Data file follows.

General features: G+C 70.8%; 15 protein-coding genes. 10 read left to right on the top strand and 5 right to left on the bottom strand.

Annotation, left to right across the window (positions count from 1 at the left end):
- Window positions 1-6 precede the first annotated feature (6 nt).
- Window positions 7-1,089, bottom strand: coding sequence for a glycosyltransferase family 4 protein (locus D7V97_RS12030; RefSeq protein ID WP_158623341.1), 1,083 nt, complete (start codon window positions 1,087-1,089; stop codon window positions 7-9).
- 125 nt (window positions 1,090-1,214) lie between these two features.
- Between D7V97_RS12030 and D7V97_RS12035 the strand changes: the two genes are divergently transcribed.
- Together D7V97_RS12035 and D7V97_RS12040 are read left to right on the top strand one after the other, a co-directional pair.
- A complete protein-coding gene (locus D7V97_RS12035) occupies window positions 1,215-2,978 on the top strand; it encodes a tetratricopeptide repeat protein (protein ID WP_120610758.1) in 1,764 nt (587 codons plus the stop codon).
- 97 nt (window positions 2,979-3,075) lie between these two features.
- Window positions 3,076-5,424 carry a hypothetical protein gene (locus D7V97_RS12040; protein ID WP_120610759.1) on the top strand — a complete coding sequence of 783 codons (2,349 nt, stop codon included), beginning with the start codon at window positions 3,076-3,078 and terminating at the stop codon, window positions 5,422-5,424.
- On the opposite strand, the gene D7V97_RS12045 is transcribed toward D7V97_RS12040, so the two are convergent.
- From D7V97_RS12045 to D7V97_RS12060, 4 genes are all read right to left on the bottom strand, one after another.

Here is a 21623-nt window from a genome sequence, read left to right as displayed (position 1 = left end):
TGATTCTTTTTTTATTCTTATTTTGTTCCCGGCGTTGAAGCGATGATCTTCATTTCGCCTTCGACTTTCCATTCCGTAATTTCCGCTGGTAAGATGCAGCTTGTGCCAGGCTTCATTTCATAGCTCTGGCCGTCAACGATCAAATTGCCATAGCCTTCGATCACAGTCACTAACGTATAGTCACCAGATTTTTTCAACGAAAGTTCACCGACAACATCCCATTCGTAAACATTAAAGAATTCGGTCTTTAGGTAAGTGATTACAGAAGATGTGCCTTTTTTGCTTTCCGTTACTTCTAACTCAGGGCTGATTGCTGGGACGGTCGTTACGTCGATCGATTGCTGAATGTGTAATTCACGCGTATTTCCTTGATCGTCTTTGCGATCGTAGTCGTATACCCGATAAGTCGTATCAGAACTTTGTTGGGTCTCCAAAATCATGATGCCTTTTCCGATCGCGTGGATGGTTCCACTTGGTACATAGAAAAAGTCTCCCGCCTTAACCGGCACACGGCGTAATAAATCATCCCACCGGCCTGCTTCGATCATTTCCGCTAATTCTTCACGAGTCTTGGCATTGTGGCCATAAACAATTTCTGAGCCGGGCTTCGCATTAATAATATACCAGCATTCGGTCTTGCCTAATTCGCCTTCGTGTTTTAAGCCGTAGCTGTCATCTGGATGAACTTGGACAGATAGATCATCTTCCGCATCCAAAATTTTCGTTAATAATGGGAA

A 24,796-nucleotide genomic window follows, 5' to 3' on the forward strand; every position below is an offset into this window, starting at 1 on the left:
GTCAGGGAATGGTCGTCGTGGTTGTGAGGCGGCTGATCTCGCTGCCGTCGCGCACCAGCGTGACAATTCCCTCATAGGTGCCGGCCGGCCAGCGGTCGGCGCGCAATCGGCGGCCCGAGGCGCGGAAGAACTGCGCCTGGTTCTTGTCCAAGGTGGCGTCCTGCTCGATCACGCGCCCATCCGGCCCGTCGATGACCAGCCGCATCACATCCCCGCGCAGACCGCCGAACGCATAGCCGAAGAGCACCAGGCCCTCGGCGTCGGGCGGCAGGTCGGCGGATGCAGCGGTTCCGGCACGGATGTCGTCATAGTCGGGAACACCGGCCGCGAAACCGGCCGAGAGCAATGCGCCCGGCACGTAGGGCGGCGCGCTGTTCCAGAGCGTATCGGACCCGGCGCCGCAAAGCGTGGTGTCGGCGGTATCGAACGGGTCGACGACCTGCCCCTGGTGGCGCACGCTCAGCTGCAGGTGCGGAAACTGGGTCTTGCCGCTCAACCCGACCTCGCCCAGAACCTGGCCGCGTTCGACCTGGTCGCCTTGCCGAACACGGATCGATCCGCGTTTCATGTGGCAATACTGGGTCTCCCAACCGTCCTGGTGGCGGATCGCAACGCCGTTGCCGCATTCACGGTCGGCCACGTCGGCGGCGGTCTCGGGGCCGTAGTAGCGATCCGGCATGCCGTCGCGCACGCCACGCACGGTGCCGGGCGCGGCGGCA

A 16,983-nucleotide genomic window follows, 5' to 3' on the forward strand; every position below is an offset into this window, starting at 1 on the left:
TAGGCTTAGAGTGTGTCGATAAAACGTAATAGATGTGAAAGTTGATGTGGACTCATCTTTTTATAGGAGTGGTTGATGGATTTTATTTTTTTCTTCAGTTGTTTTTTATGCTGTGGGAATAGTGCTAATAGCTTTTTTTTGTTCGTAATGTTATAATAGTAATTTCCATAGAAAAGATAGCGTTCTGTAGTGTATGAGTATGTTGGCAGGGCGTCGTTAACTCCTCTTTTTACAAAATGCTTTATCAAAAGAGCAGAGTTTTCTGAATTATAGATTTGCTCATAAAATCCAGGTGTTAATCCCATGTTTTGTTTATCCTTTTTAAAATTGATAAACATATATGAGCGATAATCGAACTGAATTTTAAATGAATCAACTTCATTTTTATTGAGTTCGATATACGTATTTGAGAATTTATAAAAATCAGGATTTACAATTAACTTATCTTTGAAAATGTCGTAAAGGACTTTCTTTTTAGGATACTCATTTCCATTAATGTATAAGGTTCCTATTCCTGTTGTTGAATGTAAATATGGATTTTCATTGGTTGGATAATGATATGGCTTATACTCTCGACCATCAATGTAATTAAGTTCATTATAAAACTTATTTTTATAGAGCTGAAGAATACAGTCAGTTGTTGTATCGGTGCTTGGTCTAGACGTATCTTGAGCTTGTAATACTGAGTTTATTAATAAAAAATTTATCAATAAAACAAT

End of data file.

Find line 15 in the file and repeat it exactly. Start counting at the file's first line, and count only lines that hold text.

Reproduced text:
A 24,796-nucleotide genomic window follows, 5' to 3' on the forward strand; every position below is an offset into this window, starting at 1 on the left: